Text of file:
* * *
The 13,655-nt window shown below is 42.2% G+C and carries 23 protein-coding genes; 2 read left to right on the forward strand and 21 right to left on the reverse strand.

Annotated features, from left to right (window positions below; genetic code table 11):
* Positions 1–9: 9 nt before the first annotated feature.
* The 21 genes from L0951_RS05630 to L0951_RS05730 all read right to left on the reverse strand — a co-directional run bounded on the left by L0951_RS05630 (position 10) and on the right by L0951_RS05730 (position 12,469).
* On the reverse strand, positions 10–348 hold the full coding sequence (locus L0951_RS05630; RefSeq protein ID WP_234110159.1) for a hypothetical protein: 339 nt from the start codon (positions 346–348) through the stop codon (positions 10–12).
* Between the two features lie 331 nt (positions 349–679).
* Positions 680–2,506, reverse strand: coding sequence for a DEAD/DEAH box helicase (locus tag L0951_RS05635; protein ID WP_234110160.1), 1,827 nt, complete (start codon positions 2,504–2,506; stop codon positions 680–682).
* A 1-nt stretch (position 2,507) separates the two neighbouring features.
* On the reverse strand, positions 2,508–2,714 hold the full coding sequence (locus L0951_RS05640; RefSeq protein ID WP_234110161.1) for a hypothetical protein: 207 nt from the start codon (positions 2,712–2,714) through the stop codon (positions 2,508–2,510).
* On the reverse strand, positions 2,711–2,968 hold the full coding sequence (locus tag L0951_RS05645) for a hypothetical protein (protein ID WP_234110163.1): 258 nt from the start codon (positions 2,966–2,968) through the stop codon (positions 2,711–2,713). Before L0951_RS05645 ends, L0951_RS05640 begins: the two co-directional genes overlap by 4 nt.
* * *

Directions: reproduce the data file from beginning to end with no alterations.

The 13,655-nt window shown below is 42.2% G+C and carries 23 protein-coding genes; 2 read left to right on the forward strand and 21 right to left on the reverse strand.

Annotated features, from left to right (window positions below; genetic code table 11):
* Positions 1–9: 9 nt before the first annotated feature.
* The 21 genes from L0951_RS05630 to L0951_RS05730 all read right to left on the reverse strand — a co-directional run bounded on the left by L0951_RS05630 (position 10) and on the right by L0951_RS05730 (position 12,469).
* On the reverse strand, positions 10–348 hold the full coding sequence (locus L0951_RS05630; RefSeq protein ID WP_234110159.1) for a hypothetical protein: 339 nt from the start codon (positions 346–348) through the stop codon (positions 10–12).
* Between the two features lie 331 nt (positions 349–679).
* Positions 680–2,506, reverse strand: coding sequence for a DEAD/DEAH box helicase (locus tag L0951_RS05635; protein ID WP_234110160.1), 1,827 nt, complete (start codon positions 2,504–2,506; stop codon positions 680–682).
* A 1-nt stretch (position 2,507) separates the two neighbouring features.
* On the reverse strand, positions 2,508–2,714 hold the full coding sequence (locus L0951_RS05640; RefSeq protein ID WP_234110161.1) for a hypothetical protein: 207 nt from the start codon (positions 2,712–2,714) through the stop codon (positions 2,508–2,510).
* On the reverse strand, positions 2,711–2,968 hold the full coding sequence (locus tag L0951_RS05645) for a hypothetical protein (protein ID WP_234110163.1): 258 nt from the start codon (positions 2,966–2,968) through the stop codon (positions 2,711–2,713). Before L0951_RS05645 ends, L0951_RS05640 begins: the two co-directional genes overlap by 4 nt.